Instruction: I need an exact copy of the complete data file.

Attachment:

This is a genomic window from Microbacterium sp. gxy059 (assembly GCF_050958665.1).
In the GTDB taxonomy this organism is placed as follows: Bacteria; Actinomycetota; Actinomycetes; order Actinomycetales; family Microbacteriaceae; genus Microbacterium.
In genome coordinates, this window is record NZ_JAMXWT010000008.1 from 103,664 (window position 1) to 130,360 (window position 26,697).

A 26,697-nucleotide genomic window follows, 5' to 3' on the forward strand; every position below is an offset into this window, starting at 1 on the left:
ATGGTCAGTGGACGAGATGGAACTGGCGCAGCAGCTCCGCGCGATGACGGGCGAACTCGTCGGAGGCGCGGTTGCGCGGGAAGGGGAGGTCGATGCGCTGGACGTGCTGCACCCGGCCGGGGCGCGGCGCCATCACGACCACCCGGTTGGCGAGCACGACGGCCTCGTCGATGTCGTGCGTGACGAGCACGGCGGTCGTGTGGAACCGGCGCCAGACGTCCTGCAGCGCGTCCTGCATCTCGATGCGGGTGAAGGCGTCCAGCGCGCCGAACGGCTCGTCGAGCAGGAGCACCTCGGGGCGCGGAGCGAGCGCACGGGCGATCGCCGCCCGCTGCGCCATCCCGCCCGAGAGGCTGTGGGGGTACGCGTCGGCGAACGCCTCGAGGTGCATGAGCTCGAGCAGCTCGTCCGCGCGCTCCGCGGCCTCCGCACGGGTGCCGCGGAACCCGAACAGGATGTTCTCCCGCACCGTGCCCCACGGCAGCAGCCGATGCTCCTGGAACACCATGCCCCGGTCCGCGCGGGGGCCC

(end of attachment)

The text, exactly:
This is a genomic window from Microbacterium sp. gxy059 (assembly GCF_050958665.1).
In the GTDB taxonomy this organism is placed as follows: Bacteria; Actinomycetota; Actinomycetes; order Actinomycetales; family Microbacteriaceae; genus Microbacterium.
In genome coordinates, this window is record NZ_JAMXWT010000008.1 from 103,664 (window position 1) to 130,360 (window position 26,697).

A 26,697-nucleotide genomic window follows, 5' to 3' on the forward strand; every position below is an offset into this window, starting at 1 on the left:
ATGGTCAGTGGACGAGATGGAACTGGCGCAGCAGCTCCGCGCGATGACGGGCGAACTCGTCGGAGGCGCGGTTGCGCGGGAAGGGGAGGTCGATGCGCTGGACGTGCTGCACCCGGCCGGGGCGCGGCGCCATCACGACCACCCGGTTGGCGAGCACGACGGCCTCGTCGATGTCGTGCGTGACGAGCACGGCGGTCGTGTGGAACCGGCGCCAGACGTCCTGCAGCGCGTCCTGCATCTCGATGCGGGTGAAGGCGTCCAGCGCGCCGAACGGCTCGTCGAGCAGGAGCACCTCGGGGCGCGGAGCGAGCGCACGGGCGATCGCCGCCCGCTGCGCCATCCCGCCCGAGAGGCTGTGGGGGTACGCGTCGGCGAACGCCTCGAGGTGCATGAGCTCGAGCAGCTCGTCCGCGCGCTCCGCGGCCTCCGCACGGGTGCCGCGGAACCCGAACAGGATGTTCTCCCGCACCGTGCCCCACGGCAGCAGCCGATGCTCCTGGAACACCATGCCCCGGTCCGCGCGGGGGCCC